Image Compression Using Different Machine Learning Techniques

Exploring image compression with principal component analysis, k-means clustering, and GANs

In this post, we’re going to investigate the field of image compression and it’s applications in real world. We’ll explore various machine and deep learning techniques for image compression and inspect their pros and cons, and their practical feasibility in real-world scenarios.

So let’s get started!

What is image compression?

Image compression refer to reducing the dimensions, pixels, or color components of an image so as to reduce the cost of storing or performing operations on them. Some image compression techniques also identify the most significant components of an image and discard the rest, resulting in data compression as well.

Image compression can therefore be defined as a data compression approach that reduces the data bits needed to encode an image while preserving image details.

Why are image compression techniques needed?

Listed below are some of the potential applications of image compression:

  1. Data takes up lesser storage when compressed. As a result, this allows more data to be stored with less disk space. This is especially useful in healthcare, where medical images need to be archived, and dataset volume is massive.
  2. Some image compression techniques involving extracting the most useful components of the image (PCA), which can be used for feature summarization or extraction and data analysis.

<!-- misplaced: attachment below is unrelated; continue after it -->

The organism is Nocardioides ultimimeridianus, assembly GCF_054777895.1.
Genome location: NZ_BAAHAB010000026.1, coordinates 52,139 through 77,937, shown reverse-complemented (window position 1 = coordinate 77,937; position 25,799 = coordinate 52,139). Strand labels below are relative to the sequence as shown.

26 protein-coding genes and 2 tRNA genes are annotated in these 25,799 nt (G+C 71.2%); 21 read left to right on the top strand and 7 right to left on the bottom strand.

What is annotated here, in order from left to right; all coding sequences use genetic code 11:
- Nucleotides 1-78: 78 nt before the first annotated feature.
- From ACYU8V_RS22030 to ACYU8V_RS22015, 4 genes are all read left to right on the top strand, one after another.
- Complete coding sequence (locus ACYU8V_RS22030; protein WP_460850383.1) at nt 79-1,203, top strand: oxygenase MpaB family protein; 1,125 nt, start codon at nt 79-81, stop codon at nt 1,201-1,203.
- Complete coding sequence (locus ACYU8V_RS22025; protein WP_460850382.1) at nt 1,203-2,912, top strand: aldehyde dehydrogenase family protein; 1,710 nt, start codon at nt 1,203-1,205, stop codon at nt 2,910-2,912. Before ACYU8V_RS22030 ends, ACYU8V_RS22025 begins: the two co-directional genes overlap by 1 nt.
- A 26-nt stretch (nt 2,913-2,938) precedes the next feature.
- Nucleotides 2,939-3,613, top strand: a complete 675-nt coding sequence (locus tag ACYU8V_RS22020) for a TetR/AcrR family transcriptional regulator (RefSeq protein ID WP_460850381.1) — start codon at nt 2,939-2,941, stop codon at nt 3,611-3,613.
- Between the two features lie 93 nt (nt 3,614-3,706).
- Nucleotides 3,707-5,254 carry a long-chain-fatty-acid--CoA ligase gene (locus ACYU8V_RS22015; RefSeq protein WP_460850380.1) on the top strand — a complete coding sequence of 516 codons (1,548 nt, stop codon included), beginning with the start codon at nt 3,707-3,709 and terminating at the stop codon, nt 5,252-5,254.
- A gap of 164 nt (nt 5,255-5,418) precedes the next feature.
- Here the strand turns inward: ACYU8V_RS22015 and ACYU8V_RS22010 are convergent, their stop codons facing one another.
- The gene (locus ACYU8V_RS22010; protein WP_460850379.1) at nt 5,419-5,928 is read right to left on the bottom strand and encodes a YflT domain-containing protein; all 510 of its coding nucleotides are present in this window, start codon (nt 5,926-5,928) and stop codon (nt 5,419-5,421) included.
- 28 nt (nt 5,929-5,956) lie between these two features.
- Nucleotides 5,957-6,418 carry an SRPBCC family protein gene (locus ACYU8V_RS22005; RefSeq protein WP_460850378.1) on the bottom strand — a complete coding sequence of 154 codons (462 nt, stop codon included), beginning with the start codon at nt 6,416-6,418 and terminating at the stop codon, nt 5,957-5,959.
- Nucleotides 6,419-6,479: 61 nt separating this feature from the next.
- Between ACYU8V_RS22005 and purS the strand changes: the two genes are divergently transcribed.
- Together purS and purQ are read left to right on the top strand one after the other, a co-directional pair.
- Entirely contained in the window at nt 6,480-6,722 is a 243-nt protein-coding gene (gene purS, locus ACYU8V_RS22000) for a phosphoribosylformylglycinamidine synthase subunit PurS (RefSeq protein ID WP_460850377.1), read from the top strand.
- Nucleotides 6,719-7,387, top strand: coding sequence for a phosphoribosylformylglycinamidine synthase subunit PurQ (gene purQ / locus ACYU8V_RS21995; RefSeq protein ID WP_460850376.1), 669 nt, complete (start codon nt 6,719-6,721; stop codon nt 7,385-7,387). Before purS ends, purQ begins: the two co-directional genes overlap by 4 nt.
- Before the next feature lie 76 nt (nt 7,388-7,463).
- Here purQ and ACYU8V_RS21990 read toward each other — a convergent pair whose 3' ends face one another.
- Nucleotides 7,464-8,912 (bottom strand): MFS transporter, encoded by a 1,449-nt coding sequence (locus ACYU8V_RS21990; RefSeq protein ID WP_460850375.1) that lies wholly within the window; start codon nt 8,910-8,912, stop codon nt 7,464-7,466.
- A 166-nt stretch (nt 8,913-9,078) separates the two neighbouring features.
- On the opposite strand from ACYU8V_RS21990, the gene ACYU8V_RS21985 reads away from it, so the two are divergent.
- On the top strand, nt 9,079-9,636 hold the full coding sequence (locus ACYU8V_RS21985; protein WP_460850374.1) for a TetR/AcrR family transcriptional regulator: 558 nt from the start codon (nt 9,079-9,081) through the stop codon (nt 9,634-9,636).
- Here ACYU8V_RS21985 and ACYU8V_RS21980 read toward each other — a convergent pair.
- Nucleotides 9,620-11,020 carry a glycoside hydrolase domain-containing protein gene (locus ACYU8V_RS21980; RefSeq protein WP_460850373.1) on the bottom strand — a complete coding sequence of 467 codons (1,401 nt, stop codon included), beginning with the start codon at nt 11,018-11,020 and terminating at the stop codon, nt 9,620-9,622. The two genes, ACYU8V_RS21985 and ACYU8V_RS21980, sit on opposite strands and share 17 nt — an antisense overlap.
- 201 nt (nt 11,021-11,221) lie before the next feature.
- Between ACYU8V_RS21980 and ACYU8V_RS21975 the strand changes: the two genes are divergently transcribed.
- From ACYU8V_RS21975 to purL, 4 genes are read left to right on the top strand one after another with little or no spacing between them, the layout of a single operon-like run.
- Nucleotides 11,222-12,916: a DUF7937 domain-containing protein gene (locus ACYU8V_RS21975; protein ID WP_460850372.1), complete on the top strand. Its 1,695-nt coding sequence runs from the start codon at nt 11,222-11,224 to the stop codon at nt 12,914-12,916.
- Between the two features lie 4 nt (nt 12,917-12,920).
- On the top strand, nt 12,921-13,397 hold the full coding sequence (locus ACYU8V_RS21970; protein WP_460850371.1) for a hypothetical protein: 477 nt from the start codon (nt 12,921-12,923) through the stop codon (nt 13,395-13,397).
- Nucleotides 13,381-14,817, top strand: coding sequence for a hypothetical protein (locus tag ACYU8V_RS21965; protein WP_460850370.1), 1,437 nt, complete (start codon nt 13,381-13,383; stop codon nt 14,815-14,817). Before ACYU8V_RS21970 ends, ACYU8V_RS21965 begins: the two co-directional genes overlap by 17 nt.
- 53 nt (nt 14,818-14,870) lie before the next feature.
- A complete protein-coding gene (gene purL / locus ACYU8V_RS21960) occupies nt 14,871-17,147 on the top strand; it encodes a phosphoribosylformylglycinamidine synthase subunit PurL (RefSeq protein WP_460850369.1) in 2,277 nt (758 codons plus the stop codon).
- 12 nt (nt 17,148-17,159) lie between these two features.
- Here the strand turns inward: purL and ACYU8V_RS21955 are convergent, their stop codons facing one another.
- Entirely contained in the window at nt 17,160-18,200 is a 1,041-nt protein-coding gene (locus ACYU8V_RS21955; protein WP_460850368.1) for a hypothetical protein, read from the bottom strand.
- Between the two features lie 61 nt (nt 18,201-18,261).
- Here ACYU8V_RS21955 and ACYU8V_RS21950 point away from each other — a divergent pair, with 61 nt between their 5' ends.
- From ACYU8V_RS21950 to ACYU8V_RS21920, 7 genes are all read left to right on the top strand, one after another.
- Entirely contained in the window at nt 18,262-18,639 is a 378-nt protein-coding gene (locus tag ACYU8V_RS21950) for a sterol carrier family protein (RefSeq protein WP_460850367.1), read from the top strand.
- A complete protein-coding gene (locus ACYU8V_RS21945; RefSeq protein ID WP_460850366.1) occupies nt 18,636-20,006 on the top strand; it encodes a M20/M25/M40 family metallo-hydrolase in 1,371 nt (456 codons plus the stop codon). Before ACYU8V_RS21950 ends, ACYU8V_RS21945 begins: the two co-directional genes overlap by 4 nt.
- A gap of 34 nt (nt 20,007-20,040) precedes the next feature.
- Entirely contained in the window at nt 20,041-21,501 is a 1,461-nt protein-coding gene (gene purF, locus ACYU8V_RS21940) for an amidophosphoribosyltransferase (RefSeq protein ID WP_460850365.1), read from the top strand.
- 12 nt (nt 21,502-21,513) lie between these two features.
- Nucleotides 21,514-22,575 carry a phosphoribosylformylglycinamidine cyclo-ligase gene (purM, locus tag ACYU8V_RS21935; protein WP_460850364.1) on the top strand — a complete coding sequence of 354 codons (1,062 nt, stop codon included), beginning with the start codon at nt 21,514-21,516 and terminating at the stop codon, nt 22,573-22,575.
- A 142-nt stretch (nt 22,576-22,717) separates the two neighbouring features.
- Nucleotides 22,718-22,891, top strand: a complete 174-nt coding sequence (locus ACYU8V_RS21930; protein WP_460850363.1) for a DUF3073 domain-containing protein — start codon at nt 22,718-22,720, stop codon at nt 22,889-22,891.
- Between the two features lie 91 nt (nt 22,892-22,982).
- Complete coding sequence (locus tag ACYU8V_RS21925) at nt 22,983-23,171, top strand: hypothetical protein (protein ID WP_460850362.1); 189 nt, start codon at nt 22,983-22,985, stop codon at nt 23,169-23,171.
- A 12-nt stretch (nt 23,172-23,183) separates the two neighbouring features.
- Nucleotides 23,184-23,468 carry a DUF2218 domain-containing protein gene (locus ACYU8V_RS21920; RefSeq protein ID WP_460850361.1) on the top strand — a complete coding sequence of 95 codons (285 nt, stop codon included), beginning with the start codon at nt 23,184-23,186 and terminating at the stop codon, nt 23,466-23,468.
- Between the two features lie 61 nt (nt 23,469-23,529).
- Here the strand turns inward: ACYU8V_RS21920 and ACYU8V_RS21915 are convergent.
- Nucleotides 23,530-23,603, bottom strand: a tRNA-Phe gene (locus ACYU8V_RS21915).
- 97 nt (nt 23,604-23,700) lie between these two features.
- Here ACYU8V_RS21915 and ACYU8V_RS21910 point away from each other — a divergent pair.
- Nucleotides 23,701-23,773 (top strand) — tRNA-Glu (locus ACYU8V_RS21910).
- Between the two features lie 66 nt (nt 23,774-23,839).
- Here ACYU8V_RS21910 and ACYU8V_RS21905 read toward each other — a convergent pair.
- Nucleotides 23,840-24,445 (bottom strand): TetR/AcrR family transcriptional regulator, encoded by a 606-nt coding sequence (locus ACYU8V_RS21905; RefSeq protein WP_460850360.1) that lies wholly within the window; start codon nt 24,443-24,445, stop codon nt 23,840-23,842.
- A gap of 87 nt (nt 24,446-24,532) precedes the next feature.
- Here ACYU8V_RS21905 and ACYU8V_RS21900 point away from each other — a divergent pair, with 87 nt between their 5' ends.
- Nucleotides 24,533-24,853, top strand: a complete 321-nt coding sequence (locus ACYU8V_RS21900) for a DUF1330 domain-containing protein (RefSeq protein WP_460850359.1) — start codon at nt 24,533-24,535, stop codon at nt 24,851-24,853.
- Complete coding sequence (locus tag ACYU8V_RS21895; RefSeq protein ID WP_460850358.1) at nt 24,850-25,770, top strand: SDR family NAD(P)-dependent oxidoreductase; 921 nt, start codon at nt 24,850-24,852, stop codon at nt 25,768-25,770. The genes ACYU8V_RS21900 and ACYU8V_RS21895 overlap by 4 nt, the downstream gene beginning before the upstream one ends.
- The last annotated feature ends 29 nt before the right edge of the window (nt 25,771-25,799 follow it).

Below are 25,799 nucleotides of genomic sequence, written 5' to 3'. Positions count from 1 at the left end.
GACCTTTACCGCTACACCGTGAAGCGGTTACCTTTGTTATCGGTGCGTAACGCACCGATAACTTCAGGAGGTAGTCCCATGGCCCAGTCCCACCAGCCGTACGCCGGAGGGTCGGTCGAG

3. Federal government or security agencies need to maintain records of people in a pre-determined, standard, and uniform manners. Thus, images from all sources need to be compressed to be of one uniform shape, size, and resolution.

Types of image compression

Types of image compression can be categorized by their ability to re-create the original image from its compressed form.

Lossy Compression

Lossy compression, as its name suggests, is a form of data compression that retains useful image details while discarding a few bits in order to reduce its size or to extract important components. Thus, in lossy compression, data is irreversibly lost and the original image cannot be completely re-created.

Lossless Compression

Lossless compression is a form of data or image compression under which any sort of data loss is avoided, and thus, compressed images are larger in size. However, the original image can be re-constructed using this kind of image compression.